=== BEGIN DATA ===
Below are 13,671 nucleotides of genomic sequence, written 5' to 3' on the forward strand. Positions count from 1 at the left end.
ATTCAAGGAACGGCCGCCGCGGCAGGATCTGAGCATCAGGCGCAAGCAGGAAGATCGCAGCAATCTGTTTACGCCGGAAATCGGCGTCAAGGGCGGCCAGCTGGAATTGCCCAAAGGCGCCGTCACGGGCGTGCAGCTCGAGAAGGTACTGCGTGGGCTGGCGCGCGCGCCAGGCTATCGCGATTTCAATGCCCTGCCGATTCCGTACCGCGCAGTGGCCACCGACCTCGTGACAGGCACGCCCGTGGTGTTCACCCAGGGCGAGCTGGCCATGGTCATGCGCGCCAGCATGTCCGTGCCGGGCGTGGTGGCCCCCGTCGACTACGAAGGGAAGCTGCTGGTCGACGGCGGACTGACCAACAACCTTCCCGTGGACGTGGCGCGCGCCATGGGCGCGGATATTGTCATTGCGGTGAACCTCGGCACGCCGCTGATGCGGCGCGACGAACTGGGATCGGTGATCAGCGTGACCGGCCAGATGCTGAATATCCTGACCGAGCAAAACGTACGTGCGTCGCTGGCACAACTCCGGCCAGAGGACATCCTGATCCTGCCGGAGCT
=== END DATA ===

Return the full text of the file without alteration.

Below are 13,671 nucleotides of genomic sequence, written 5' to 3' on the forward strand. Positions count from 1 at the left end.
ATTCAAGGAACGGCCGCCGCGGCAGGATCTGAGCATCAGGCGCAAGCAGGAAGATCGCAGCAATCTGTTTACGCCGGAAATCGGCGTCAAGGGCGGCCAGCTGGAATTGCCCAAAGGCGCCGTCACGGGCGTGCAGCTCGAGAAGGTACTGCGTGGGCTGGCGCGCGCGCCAGGCTATCGCGATTTCAATGCCCTGCCGATTCCGTACCGCGCAGTGGCCACCGACCTCGTGACAGGCACGCCCGTGGTGTTCACCCAGGGCGAGCTGGCCATGGTCATGCGCGCCAGCATGTCCGTGCCGGGCGTGGTGGCCCCCGTCGACTACGAAGGGAAGCTGCTGGTCGACGGCGGACTGACCAACAACCTTCCCGTGGACGTGGCGCGCGCCATGGGCGCGGATATTGTCATTGCGGTGAACCTCGGCACGCCGCTGATGCGGCGCGACGAACTGGGATCGGTGATCAGCGTGACCGGCCAGATGCTGAATATCCTGACCGAGCAAAACGTACGTGCGTCGCTGGCACAACTCCGGCCAGAGGACATCCTGATCCTGCCGGAGCT